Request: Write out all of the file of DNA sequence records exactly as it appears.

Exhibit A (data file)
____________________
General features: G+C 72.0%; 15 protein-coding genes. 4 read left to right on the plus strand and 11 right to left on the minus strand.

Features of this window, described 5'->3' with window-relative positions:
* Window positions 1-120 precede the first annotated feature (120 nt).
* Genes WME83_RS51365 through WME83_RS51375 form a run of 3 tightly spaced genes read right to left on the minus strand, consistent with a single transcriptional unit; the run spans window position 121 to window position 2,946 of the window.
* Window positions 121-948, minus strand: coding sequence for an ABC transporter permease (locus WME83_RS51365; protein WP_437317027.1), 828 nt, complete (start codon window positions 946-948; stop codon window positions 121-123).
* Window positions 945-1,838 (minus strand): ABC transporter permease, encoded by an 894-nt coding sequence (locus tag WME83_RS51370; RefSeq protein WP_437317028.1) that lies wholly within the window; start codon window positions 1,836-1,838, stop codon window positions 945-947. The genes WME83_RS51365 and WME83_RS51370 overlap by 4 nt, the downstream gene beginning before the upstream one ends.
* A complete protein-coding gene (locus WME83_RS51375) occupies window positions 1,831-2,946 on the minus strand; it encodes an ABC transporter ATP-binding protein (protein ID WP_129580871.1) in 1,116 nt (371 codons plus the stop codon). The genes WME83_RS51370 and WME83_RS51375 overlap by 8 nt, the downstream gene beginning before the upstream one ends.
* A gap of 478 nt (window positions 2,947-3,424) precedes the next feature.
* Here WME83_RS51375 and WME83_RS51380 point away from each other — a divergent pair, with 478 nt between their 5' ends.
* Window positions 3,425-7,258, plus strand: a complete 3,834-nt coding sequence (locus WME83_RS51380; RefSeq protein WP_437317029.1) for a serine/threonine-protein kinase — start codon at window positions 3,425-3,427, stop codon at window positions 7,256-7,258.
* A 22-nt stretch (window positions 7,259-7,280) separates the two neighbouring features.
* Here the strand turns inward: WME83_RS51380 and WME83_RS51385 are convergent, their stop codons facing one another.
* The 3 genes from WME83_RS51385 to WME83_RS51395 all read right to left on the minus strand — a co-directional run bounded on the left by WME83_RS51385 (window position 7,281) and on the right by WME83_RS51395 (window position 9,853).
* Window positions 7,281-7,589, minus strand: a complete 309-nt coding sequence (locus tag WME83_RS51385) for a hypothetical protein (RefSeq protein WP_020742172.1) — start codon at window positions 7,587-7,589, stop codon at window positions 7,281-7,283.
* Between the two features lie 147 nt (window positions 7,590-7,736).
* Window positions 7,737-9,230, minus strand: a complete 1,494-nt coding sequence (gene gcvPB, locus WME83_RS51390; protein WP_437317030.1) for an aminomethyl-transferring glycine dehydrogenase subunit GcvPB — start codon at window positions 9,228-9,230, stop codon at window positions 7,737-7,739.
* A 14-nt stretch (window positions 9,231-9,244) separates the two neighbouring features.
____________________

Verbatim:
General features: G+C 72.0%; 15 protein-coding genes. 4 read left to right on the plus strand and 11 right to left on the minus strand.

Features of this window, described 5'->3' with window-relative positions:
* Window positions 1-120 precede the first annotated feature (120 nt).
* Genes WME83_RS51365 through WME83_RS51375 form a run of 3 tightly spaced genes read right to left on the minus strand, consistent with a single transcriptional unit; the run spans window position 121 to window position 2,946 of the window.
* Window positions 121-948, minus strand: coding sequence for an ABC transporter permease (locus WME83_RS51365; protein WP_437317027.1), 828 nt, complete (start codon window positions 946-948; stop codon window positions 121-123).
* Window positions 945-1,838 (minus strand): ABC transporter permease, encoded by an 894-nt coding sequence (locus tag WME83_RS51370; RefSeq protein WP_437317028.1) that lies wholly within the window; start codon window positions 1,836-1,838, stop codon window positions 945-947. The genes WME83_RS51365 and WME83_RS51370 overlap by 4 nt, the downstream gene beginning before the upstream one ends.
* A complete protein-coding gene (locus WME83_RS51375) occupies window positions 1,831-2,946 on the minus strand; it encodes an ABC transporter ATP-binding protein (protein ID WP_129580871.1) in 1,116 nt (371 codons plus the stop codon). The genes WME83_RS51370 and WME83_RS51375 overlap by 8 nt, the downstream gene beginning before the upstream one ends.
* A gap of 478 nt (window positions 2,947-3,424) precedes the next feature.
* Here WME83_RS51375 and WME83_RS51380 point away from each other — a divergent pair, with 478 nt between their 5' ends.
* Window positions 3,425-7,258, plus strand: a complete 3,834-nt coding sequence (locus WME83_RS51380; RefSeq protein WP_437317029.1) for a serine/threonine-protein kinase — start codon at window positions 3,425-3,427, stop codon at window positions 7,256-7,258.
* A 22-nt stretch (window positions 7,259-7,280) separates the two neighbouring features.
* Here the strand turns inward: WME83_RS51380 and WME83_RS51385 are convergent, their stop codons facing one another.
* The 3 genes from WME83_RS51385 to WME83_RS51395 all read right to left on the minus strand — a co-directional run bounded on the left by WME83_RS51385 (window position 7,281) and on the right by WME83_RS51395 (window position 9,853).
* Window positions 7,281-7,589, minus strand: a complete 309-nt coding sequence (locus tag WME83_RS51385) for a hypothetical protein (RefSeq protein WP_020742172.1) — start codon at window positions 7,587-7,589, stop codon at window positions 7,281-7,283.
* Between the two features lie 147 nt (window positions 7,590-7,736).
* Window positions 7,737-9,230, minus strand: a complete 1,494-nt coding sequence (gene gcvPB, locus WME83_RS51390; protein WP_437317030.1) for an aminomethyl-transferring glycine dehydrogenase subunit GcvPB — start codon at window positions 9,228-9,230, stop codon at window positions 7,737-7,739.
* A 14-nt stretch (window positions 9,231-9,244) separates the two neighbouring features.